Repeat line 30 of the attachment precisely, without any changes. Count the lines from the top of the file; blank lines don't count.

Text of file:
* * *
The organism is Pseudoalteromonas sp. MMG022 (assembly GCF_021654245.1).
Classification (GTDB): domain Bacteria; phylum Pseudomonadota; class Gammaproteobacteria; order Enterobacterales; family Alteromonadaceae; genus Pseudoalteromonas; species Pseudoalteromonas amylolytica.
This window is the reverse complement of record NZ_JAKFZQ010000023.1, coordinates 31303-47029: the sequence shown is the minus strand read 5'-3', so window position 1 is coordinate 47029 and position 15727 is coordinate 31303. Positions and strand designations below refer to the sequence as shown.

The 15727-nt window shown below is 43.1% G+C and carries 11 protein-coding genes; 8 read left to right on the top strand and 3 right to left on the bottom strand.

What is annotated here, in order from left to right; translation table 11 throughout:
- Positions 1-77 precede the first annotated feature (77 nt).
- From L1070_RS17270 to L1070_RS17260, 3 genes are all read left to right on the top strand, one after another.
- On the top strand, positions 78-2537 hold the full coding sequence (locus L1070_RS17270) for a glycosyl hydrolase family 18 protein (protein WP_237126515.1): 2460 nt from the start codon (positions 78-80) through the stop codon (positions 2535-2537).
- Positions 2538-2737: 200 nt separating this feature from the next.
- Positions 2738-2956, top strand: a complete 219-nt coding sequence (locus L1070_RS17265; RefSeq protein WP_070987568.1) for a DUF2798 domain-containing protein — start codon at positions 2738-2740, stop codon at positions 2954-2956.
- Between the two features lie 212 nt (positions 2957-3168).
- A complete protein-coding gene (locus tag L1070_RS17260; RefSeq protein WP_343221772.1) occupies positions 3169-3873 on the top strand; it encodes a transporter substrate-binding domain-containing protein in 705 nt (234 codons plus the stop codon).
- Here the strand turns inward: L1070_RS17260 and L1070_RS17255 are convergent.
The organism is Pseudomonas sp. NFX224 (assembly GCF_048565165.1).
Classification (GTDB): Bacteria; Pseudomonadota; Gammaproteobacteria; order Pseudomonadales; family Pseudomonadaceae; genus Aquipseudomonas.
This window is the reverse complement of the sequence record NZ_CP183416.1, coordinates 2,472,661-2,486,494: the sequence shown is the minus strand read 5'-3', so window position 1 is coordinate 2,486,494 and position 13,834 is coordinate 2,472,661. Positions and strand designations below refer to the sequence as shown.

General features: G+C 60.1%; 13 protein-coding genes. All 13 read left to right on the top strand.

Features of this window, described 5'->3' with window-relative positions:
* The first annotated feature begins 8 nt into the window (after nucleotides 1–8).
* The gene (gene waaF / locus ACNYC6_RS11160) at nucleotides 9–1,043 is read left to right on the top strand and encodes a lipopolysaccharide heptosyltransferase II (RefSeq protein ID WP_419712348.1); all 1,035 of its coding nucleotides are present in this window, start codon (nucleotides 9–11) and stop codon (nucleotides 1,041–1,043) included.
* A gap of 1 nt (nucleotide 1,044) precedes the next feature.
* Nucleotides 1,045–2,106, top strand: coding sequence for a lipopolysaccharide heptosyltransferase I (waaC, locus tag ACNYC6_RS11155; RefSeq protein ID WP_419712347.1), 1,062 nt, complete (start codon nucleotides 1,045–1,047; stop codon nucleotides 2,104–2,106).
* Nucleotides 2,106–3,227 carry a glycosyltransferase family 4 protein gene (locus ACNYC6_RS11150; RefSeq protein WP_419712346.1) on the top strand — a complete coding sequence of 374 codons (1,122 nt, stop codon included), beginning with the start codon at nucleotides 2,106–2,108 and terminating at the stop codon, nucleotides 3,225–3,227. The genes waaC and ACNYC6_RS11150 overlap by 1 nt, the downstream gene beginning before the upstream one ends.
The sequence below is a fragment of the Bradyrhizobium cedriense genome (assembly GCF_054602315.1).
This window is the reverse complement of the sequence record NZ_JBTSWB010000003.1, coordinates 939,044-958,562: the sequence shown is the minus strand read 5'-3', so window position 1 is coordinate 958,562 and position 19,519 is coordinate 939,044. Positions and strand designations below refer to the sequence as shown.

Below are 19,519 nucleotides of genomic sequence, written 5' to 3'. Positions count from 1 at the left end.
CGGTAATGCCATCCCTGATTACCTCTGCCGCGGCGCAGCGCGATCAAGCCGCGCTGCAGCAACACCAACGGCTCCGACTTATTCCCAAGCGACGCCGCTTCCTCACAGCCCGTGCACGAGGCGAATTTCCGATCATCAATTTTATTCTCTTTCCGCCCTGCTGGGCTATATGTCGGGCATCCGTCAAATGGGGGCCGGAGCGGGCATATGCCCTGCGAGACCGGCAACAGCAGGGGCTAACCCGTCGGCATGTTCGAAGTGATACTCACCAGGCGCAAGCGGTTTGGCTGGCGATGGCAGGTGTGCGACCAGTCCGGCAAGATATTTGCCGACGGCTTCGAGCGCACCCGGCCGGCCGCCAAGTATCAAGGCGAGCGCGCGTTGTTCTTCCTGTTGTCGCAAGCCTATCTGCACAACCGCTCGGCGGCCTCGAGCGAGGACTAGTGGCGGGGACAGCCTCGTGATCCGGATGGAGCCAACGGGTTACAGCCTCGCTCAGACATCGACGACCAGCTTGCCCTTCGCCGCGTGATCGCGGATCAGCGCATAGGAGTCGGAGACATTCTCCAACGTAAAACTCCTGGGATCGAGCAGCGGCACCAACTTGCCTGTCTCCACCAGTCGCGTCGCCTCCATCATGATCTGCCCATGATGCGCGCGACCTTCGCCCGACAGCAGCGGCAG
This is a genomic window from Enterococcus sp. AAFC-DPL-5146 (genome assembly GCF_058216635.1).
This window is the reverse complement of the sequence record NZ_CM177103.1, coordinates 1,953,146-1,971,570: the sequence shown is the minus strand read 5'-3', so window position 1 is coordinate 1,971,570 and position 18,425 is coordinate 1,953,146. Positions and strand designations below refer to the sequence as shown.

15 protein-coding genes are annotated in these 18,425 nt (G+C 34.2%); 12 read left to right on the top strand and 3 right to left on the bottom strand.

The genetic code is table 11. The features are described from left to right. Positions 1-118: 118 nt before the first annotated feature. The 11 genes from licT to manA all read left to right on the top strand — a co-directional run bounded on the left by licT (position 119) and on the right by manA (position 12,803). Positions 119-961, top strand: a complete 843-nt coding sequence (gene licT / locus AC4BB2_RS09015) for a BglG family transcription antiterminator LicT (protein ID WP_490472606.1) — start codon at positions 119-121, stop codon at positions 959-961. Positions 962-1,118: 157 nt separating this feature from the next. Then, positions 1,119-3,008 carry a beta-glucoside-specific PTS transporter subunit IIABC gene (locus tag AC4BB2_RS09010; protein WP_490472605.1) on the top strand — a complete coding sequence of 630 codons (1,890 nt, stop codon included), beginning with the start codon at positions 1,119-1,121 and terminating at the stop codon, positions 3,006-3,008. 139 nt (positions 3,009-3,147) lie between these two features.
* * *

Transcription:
15 protein-coding genes are annotated in these 18,425 nt (G+C 34.2%); 12 read left to right on the top strand and 3 right to left on the bottom strand.